At any rate, while we were watching people verge on collapsing from exhaustion (and loving it), Random Guy and I were discussing the other fitness classes, and I mentioned I hadn't taken any of them. He himself was waiting for the kettle ball conditioning class, and talking about how I definitely should try it, as well as all the other things. Then he started talking about his fitness regime ... this is a guy who runs 3 miles every morning, does a couple hours at the Krav facility most days, and plays soccer on the weekends. Between this he rides his bike around the city (that is, the circumference of SF, not just back and forth) at least once or twice a week.

"Yeah," he said. "I exercise a lot."

My response: "No kidding."

And then he asked me if I rode my bike to work, and I had to stare blankly at him before telling him I didn't have a bike, can't really afford one ... and I live UP a hill. "That's no excuse," he told me. "Bikes are cheap -- you can get one thirty, forty bucks. How about running? How much do you run?"

Another blank look from me. For perspective: while I have tightened up a bit in the last couple months, I'm still a dumpy, roly-poly boobalicious female. Add to this image the fact that I was hunched over the sock I was knitting at the time, working a cable pattern. Six months ago, exercise for me involved walking the two and a half miles to the bar in the Mission where I was meeting my friends. Downhill. The fact that I can get my arse to Krav — and love it — is pretty daring for lazy ol' me.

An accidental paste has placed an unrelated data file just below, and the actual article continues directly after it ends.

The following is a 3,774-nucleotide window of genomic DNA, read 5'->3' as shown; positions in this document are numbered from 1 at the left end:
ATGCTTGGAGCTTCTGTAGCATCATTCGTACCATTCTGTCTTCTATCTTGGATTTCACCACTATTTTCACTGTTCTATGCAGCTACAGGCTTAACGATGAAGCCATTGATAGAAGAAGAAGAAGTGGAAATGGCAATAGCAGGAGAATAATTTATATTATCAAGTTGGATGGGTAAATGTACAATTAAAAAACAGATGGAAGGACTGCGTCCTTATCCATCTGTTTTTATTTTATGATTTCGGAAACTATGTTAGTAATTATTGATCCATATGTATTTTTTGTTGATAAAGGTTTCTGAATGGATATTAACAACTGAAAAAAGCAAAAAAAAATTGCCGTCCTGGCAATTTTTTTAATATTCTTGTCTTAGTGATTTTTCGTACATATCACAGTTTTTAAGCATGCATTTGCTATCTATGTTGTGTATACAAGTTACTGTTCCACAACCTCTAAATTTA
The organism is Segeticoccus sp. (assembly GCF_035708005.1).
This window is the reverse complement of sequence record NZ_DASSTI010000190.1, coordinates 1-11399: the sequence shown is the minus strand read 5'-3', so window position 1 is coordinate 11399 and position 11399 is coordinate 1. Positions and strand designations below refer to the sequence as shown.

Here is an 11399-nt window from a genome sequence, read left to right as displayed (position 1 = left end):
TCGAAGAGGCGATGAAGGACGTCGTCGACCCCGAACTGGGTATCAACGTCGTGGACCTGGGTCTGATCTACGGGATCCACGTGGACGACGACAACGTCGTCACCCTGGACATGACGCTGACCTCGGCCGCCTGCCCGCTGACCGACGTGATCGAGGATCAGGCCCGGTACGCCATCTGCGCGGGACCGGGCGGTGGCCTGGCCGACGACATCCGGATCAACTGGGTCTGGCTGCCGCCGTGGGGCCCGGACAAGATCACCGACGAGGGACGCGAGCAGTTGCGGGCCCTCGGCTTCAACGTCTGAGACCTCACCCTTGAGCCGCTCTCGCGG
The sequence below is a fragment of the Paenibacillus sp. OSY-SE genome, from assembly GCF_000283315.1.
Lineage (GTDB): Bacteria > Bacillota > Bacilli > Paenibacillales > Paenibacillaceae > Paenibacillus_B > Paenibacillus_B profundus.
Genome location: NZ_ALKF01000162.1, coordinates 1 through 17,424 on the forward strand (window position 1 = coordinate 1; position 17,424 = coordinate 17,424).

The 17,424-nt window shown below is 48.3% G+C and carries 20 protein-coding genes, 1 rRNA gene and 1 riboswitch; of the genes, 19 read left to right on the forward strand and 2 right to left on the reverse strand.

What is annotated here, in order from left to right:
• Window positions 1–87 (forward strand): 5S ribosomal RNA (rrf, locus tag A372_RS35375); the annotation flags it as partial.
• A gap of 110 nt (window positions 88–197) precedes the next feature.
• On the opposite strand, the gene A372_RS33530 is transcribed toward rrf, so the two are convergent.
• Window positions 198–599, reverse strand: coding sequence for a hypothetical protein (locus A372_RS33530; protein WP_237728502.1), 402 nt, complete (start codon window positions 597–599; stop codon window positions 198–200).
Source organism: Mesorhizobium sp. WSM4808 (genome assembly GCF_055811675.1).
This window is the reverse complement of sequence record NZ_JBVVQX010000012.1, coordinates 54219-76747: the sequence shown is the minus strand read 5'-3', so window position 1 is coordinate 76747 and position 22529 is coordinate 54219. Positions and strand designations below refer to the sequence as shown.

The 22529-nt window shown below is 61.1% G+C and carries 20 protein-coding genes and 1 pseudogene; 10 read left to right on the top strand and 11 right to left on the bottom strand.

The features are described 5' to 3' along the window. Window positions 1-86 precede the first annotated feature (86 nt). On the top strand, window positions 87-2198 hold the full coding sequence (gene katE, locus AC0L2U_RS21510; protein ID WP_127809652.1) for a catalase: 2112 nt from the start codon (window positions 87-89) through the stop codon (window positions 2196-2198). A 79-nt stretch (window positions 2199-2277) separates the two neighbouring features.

"I haven't run in forever," I finally said. "And I don't have good shoes."

"Again, no excuse," he said, quite seriously. "Shoes you can get for another thirty bucks. People run in all kinds of shoes. They run barefoot. Anyone can run."

Clearly, this man is insane. But somehow, as he was extolling the virtues of running and biking, something stirred deep inside of me. My knitting slowed, my back straightened, my eyes unfocused as I imagined myself leisurely pedaling through the city.

I don't know how he did it, but this man made it appealing. I swear, the next day I almost went online and started looking for a bike. I'm still tempted.

Oh, and that Conditioning class? I'm starting to think I should at least try it once. I mean ... what's a little near-death in the name of good health? Plus, I've heard that a couple months of taking that class once a week cures you of any fat you might have had lurking around your body. (Also, there is a cute guy that takes it ... I'd get to watch him sweat up close. Hawt.)

Good gracious ... what's happening to me?